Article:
To prepare vaccine using murine tumour (ascites) cells, peritoneal fluid was collected from mice with late-stage BR5-Akt cancer. The intact peritoneal cavity was exposed and ascites, as well as two peritoneal wash samples with cold PBS, were collected using an 18 g needle and 5 ml syringe inserted in the hypogastric region and positioned towards the caecum. In addition, ascites fluid was collected from patients with a diagnosis of ovarian cancer at the time of surgical debulking in accordance with approved IRB Protocol #UNM INST 1509 entitled Single Institution (UNM) Prospective Laboratory Study of Cancer and Immune Cells in the Ascites Fluid of Ovarian Cancer Patients to Test Alternative Therapies. Human specimens were de-identified before transfer for research purposes. To isolate peritoneal cells, human or mouse ascites were centrifuged at 1,400 r.p.m. for 5 min, after which the supernatant was removed, and RBCs were removed using ACK lysis buffer. Tumour cells were enriched using a 37 µm reversible strainer. EpCAM+ populations were evaluated by flow cytometry. Cells were then silicified and surface modified as previously described.
Adoptive transfer of CD8+ T cells
Peritoneal washings were collected from tumour-bearing vaccinated (day 33 post tumour challenge) and control (tumour and vaccine naive) FVB mice as described above. Cells were enriched for CD8+ T cells using the negative selection mouse CD8a+ T-Cell Isolation MACS Cell Separation Kit (Miltenyi Biotec). Purification was confirmed post separation using flow cytometry. Cells were resuspended in cold PBS and adaptively transferred IP (2 x 105 cells per mouse) to tumour and vaccine naive FVB mice. Control mice received sterile PBS IP. Twenty-four hours after transfer of CD8+ T cells, recipient mice were challenged with IP BR5-Akt-Luc2+ tumour cells (2 × 105 per mouse). Mice were then monitored for tumour progression using luminescence on IVIS Spectrum In Vivo Imaging System (Perkin Elmer).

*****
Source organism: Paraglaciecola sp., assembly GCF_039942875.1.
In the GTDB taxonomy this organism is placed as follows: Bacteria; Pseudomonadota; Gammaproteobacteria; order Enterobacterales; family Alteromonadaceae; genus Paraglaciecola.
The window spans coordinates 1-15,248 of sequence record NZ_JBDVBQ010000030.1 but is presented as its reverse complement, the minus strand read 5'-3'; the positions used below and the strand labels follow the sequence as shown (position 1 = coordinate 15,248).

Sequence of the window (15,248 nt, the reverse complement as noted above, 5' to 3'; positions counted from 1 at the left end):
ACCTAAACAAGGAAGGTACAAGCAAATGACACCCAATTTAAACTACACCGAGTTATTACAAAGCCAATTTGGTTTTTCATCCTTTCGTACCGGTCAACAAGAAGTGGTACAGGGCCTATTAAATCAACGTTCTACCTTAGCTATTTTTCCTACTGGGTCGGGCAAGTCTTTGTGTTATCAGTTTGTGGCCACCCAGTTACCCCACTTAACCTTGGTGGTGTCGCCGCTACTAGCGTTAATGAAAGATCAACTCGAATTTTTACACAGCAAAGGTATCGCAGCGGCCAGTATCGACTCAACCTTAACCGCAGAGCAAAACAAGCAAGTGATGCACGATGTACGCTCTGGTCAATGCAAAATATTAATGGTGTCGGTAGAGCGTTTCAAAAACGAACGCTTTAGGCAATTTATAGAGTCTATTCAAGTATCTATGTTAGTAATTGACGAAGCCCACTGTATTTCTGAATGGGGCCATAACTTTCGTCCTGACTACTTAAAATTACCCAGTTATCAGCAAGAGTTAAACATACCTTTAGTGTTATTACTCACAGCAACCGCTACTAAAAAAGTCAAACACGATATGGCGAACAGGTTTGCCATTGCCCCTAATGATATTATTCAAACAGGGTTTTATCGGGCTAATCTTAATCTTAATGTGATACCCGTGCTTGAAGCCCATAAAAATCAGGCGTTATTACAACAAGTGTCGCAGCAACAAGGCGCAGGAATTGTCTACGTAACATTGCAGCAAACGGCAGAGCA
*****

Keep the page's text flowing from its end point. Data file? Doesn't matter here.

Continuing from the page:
Imaging tumour burden
For in vivo monitoring of tumour burden, mice with BR5-Akt-Luc2 tumours were administered 150 mg luciferin per kg by IP injection, with a 10 min delay before imaging. Mice were then anaesthetized using 2.5% isoflurane, and 2D/3D bioluminescence images were acquired using the Xenogen IVIS Spectrum animal imager (Perkin Elmer). Region of interest measurements of total flux (p s−1) were acquired using Living Image Software (Perkin Elmer).
Murine tissue/cell collection